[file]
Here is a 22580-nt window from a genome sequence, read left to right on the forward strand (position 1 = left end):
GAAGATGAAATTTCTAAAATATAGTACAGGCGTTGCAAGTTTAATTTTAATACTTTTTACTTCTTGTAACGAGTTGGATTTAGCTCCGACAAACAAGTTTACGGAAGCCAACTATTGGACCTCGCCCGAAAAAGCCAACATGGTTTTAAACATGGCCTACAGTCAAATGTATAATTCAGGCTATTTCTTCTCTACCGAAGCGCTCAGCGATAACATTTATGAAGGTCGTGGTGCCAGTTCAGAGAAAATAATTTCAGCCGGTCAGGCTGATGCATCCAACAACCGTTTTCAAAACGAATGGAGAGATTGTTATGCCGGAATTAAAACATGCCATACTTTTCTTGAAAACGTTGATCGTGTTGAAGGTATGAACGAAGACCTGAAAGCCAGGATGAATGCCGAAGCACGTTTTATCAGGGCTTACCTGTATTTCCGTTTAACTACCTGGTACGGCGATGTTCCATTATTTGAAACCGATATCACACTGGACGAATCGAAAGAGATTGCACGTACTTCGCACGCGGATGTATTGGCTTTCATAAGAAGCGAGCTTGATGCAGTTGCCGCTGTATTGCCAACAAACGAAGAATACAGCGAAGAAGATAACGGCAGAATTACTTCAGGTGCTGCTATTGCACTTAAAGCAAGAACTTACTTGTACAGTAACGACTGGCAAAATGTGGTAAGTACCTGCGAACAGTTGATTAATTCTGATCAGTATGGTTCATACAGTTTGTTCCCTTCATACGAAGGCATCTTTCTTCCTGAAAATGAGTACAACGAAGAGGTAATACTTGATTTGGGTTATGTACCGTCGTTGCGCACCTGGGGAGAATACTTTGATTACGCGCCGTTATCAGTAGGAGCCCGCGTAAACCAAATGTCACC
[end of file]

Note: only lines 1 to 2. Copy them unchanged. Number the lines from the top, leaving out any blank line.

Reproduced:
Here is a 22580-nt window from a genome sequence, read left to right on the forward strand (position 1 = left end):
GAAGATGAAATTTCTAAAATATAGTACAGGCGTTGCAAGTTTAATTTTAATACTTTTTACTTCTTGTAACGAGTTGGATTTAGCTCCGACAAACAAGTTTACGGAAGCCAACTATTGGACCTCGCCCGAAAAAGCCAACATGGTTTTAAACATGGCCTACAGTCAAATGTATAATTCAGGCTATTTCTTCTCTACCGAAGCGCTCAGCGATAACATTTATGAAGGTCGTGGTGCCAGTTCAGAGAAAATAATTTCAGCCGGTCAGGCTGATGCATCCAACAACCGTTTTCAAAACGAATGGAGAGATTGTTATGCCGGAATTAAAACATGCCATACTTTTCTTGAAAACGTTGATCGTGTTGAAGGTATGAACGAAGACCTGAAAGCCAGGATGAATGCCGAAGCACGTTTTATCAGGGCTTACCTGTATTTCCGTTTAACTACCTGGTACGGCGATGTTCCATTATTTGAAACCGATATCACACTGGACGAATCGAAAGAGATTGCACGTACTTCGCACGCGGATGTATTGGCTTTCATAAGAAGCGAGCTTGATGCAGTTGCCGCTGTATTGCCAACAAACGAAGAATACAGCGAAGAAGATAACGGCAGAATTACTTCAGGTGCTGCTATTGCACTTAAAGCAAGAACTTACTTGTACAGTAACGACTGGCAAAATGTGGTAAGTACCTGCGAACAGTTGATTAATTCTGATCAGTATGGTTCATACAGTTTGTTCCCTTCATACGAAGGCATCTTTCTTCCTGAAAATGAGTACAACGAAGAGGTAATACTTGATTTGGGTTATGTACCGTCGTTGCGCACCTGGGGAGAATACTTTGATTACGCGCCGTTATCAGTAGGAGCCCGCGTAAACCAAATGTCACC